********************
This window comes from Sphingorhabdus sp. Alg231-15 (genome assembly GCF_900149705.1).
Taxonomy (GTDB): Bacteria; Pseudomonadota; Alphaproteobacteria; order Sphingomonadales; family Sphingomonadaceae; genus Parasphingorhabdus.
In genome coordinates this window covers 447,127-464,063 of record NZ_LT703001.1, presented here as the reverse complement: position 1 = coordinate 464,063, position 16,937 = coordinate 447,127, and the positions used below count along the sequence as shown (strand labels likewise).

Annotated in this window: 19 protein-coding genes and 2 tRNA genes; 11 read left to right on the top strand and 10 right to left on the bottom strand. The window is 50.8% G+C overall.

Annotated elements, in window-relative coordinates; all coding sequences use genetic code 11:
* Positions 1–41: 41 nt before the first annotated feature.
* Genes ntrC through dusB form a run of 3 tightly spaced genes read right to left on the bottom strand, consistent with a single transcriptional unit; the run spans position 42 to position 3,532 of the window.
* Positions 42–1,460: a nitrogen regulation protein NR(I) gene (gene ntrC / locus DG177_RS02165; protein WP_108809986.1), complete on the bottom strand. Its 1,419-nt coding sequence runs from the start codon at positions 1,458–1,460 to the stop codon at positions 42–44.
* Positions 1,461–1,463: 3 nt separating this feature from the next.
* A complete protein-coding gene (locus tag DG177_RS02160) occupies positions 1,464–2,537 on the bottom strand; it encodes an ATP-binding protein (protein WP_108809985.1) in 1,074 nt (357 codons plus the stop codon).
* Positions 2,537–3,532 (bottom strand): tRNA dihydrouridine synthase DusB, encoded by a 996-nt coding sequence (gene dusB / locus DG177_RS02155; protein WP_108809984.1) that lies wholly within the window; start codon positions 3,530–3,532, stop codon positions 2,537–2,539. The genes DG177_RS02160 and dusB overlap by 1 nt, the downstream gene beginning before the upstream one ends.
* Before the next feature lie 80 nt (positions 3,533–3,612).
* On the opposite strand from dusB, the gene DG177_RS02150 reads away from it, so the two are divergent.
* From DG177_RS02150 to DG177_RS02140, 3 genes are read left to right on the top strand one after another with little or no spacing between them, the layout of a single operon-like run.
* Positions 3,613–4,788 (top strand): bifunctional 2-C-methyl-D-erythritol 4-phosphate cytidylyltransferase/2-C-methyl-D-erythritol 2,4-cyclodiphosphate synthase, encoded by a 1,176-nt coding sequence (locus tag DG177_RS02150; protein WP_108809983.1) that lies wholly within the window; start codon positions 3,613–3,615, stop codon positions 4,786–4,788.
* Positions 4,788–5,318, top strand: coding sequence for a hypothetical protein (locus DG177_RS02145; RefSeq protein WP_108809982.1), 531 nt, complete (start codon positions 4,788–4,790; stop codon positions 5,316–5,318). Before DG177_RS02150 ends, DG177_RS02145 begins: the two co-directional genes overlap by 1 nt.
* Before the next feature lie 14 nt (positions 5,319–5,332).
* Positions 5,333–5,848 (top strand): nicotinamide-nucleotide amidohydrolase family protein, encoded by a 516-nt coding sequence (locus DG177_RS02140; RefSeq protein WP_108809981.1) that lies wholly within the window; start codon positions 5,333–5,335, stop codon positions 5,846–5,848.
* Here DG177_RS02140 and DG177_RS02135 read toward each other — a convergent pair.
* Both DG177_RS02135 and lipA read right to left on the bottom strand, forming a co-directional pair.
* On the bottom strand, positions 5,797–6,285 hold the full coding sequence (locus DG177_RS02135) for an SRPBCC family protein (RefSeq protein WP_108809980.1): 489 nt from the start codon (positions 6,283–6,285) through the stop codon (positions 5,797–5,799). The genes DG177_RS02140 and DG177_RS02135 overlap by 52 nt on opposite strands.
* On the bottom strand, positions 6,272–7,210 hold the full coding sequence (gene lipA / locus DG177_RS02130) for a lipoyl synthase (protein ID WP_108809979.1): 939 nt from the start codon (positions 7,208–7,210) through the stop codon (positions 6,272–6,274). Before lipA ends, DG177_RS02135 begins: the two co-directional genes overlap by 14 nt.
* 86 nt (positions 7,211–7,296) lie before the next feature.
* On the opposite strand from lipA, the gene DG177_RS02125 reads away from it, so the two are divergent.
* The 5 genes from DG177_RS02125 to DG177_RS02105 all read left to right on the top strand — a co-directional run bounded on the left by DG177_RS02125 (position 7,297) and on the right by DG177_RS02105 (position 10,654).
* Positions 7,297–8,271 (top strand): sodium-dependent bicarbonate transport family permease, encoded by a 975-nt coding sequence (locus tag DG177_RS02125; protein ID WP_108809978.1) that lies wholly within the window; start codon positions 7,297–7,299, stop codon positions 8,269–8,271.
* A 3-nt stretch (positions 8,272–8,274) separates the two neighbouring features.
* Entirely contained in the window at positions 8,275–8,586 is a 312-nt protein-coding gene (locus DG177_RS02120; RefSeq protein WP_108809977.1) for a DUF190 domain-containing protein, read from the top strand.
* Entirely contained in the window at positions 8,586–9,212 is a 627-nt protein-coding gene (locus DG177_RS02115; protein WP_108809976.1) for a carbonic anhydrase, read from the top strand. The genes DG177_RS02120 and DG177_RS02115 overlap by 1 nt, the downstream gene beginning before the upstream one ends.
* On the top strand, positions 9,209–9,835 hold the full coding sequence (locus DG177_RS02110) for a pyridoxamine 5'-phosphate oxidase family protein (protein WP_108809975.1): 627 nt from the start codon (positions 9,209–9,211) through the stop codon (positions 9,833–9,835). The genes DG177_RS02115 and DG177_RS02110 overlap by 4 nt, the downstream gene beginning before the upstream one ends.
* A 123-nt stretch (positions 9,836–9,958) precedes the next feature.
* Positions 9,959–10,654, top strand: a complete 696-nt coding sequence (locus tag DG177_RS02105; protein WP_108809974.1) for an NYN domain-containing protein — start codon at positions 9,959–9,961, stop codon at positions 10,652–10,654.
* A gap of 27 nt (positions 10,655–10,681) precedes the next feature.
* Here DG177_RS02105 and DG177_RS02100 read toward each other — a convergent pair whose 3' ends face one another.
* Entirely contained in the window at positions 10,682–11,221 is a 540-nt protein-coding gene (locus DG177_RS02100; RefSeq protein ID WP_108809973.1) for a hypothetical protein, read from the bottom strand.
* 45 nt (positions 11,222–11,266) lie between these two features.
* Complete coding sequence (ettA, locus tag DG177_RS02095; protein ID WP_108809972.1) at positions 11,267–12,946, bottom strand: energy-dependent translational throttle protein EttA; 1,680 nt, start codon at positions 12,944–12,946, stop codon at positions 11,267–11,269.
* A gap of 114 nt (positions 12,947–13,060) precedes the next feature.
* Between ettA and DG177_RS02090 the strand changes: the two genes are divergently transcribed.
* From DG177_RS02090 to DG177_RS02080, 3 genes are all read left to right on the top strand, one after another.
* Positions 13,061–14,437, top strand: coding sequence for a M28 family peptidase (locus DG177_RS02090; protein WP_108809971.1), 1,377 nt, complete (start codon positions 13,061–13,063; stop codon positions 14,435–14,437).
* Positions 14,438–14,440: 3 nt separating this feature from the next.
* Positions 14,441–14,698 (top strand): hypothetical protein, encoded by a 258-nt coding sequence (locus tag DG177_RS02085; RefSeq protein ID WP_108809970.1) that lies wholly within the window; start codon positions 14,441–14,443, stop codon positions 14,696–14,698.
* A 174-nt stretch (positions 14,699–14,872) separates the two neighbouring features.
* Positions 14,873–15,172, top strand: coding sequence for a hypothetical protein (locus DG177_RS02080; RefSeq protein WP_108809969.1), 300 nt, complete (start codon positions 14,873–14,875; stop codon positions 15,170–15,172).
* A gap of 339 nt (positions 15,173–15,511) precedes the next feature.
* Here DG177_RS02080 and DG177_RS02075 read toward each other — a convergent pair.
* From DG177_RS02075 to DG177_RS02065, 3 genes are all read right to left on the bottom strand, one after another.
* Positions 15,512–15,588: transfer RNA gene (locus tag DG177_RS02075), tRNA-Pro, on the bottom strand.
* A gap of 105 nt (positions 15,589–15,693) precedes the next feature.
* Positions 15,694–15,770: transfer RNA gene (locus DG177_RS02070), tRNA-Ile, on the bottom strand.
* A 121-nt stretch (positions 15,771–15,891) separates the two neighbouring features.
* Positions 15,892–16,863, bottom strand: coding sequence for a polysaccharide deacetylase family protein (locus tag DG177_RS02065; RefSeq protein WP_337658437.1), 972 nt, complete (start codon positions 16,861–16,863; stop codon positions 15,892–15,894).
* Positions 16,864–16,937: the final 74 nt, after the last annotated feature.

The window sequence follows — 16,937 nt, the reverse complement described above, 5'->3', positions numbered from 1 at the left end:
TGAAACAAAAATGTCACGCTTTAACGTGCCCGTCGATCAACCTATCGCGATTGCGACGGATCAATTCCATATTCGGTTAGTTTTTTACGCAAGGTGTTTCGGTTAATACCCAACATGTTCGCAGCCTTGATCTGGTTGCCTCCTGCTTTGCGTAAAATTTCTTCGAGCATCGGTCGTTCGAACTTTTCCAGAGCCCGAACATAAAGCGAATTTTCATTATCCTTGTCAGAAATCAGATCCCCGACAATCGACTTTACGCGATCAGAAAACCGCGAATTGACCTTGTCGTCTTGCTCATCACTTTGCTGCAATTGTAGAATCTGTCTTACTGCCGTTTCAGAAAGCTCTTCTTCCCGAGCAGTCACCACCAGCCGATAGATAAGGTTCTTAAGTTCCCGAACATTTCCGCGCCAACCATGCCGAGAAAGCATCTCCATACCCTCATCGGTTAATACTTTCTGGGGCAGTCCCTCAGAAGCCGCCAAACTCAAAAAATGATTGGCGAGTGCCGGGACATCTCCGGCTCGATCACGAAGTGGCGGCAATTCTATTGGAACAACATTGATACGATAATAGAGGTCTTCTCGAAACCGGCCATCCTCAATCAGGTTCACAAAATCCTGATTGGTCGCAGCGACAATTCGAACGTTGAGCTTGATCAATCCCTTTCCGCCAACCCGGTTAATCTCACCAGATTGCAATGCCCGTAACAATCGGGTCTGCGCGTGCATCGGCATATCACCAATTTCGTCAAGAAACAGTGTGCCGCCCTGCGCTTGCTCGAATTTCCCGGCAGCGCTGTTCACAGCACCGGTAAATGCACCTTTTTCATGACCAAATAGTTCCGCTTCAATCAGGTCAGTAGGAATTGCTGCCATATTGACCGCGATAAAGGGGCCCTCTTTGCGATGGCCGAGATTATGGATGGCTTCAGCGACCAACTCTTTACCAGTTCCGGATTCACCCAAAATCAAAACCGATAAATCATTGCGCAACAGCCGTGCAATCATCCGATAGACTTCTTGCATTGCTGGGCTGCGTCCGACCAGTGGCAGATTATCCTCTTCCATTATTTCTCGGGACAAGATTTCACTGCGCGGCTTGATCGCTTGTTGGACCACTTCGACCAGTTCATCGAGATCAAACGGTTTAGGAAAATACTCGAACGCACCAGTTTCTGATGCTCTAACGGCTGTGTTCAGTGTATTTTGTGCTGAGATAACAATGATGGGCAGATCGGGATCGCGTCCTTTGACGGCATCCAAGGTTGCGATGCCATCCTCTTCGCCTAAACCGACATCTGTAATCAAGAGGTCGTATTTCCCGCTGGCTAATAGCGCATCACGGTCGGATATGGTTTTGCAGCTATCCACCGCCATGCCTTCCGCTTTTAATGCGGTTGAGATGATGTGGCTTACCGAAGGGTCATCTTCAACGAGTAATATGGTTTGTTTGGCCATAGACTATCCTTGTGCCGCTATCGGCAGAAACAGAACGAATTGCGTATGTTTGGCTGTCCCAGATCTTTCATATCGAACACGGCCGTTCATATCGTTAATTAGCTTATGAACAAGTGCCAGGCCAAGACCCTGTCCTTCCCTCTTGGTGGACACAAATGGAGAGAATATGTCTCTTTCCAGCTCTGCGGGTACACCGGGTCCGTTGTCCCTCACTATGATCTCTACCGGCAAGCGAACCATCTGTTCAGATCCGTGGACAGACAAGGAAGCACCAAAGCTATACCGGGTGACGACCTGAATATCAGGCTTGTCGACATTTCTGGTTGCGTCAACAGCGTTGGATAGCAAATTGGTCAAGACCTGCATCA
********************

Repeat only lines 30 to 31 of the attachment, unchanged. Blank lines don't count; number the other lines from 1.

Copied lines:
* On the top strand, positions 9,209–9,835 hold the full coding sequence (locus DG177_RS02110) for a pyridoxamine 5'-phosphate oxidase family protein (protein WP_108809975.1): 627 nt from the start codon (positions 9,209–9,211) through the stop codon (positions 9,833–9,835). The genes DG177_RS02115 and DG177_RS02110 overlap by 4 nt, the downstream gene beginning before the upstream one ends.
* A 123-nt stretch (positions 9,836–9,958) precedes the next feature.